This is only the beginning of the food symbolism in the Kenyan culture. Where are your roots and family heritage/ancestry? We would love to hear! What are the most important foods in your culture and what are their meanings?

“Food is our common ground and our universal experience” – James Beard

“The power of food is very spiritual. It not only brings the whole family on the same table, but also brings the whole world together” – Vikas Khanna

Peace and Wellness,
Ashley, RD, LD 

Have Left Over Rotisserie Chicken?


I’m so excited because I found a new recipe that has avocado in it and I love avocado!!!

Besides being a healthy item, this recipe can be served as a great appetizer, a light easy dinner or a great healthy snack for the kids. This is so quick to make and I served it for an appetizer at a party I was invited to and it was the hit of the party.

I purchase rotisserie chicken on a regular basis and never know what to do with leftover chicken and now this is the perfect recipe to use up your leftovers.

Get the recipe for these awesome Chicken Avocado Salad Roll Ups here

This is such a great treat….enjoy!!!

Coborn’s, Inc. Merchandising Specialist Team Manager – Bakery & Deli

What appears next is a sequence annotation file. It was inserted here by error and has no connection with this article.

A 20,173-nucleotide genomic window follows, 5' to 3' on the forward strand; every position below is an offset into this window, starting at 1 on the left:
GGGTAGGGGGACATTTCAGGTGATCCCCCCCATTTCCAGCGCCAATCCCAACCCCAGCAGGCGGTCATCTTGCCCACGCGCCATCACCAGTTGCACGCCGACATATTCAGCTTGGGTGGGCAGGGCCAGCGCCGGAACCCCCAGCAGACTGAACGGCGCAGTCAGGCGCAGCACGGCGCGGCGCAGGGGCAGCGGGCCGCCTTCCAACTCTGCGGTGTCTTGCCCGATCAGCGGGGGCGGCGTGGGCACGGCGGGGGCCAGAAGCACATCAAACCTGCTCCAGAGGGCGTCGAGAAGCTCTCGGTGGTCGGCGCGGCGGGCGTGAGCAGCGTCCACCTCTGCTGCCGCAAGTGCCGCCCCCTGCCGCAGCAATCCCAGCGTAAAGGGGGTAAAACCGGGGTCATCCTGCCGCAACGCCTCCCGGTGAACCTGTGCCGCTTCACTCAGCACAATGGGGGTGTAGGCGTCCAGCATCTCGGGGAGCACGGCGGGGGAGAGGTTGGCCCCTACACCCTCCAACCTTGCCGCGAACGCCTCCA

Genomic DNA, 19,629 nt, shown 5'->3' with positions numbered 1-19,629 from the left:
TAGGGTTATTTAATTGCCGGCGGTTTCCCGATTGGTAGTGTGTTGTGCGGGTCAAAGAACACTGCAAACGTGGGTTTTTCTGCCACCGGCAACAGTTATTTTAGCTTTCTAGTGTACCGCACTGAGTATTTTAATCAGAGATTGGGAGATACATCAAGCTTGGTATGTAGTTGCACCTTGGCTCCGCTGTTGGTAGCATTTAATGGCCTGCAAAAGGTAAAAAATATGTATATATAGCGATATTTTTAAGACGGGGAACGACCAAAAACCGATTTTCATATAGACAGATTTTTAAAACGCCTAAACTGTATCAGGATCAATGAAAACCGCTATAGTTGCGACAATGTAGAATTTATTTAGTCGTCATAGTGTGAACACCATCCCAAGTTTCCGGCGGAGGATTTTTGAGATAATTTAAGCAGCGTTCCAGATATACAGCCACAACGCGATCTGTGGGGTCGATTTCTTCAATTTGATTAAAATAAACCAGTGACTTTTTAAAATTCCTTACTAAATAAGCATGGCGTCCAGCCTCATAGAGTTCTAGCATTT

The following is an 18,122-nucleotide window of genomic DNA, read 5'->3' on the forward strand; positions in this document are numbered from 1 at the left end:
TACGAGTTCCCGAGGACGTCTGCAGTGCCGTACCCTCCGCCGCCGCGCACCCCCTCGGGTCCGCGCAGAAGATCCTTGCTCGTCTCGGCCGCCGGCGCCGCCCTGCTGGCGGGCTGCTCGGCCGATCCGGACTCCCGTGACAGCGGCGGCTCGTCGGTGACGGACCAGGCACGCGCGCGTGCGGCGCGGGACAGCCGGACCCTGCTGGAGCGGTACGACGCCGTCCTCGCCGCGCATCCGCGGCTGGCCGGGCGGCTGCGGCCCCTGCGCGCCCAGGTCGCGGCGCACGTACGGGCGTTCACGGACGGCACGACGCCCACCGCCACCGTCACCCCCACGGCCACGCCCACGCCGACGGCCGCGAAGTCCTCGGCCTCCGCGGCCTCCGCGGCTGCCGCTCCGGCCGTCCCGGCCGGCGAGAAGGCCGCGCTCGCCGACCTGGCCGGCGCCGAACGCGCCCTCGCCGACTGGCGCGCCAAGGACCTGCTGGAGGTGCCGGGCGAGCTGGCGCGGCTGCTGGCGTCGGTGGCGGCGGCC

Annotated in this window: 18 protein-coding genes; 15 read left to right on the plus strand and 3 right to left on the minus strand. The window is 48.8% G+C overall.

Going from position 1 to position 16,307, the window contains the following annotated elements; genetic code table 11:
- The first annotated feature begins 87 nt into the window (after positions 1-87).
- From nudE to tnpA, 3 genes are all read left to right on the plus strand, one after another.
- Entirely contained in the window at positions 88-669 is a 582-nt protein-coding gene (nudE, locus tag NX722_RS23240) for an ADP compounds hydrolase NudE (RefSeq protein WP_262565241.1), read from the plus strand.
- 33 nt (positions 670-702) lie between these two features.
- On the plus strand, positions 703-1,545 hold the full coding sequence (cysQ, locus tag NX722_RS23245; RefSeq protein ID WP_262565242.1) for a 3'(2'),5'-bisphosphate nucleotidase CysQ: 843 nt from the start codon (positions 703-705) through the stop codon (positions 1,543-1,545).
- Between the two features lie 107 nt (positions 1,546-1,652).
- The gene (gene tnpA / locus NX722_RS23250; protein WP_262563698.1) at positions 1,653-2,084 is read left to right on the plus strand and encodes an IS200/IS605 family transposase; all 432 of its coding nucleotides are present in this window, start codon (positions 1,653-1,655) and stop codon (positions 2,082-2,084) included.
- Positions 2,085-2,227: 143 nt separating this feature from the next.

Blueberry, Avocado & Banana Smoothie Bowl

Blueberry, Avocado & Banana Smoothie Bowl

Serves: 1-2
  • 1 Cup Blueberry Low-Fat Lifeway Kefir
  • 1 Cup Frozen Blueberries
  • 2 Tbsp. Avocado
  • 1 Banana, frozen
  • Additional Toppings
  • Granola
  • Blueberries
  • Banana Slices
  • Fresh Mint
  1. Blend all ingredients in blender or food processor until smooth.
  2. Pour into 1-2 Bowls. Top with desired toppings. 
Try adding 1 Tbsp Ground Flaxseed or 1 Tbsp Chia Seeds for added nutrition!



White Chicken Chili

White Chicken Chili

  • 32 oz low sodium chicken broth
  • 16 oz boneless, chicken breasts
  • 15 oz can cannellini beans
  • 15 oz can no salt added black beans
  • 16 Oz. salsa verde
  • 2 tsp ground cumin
  • 2-3 Tbsp corn starch
  1. Combine all ingredients in slow cooker.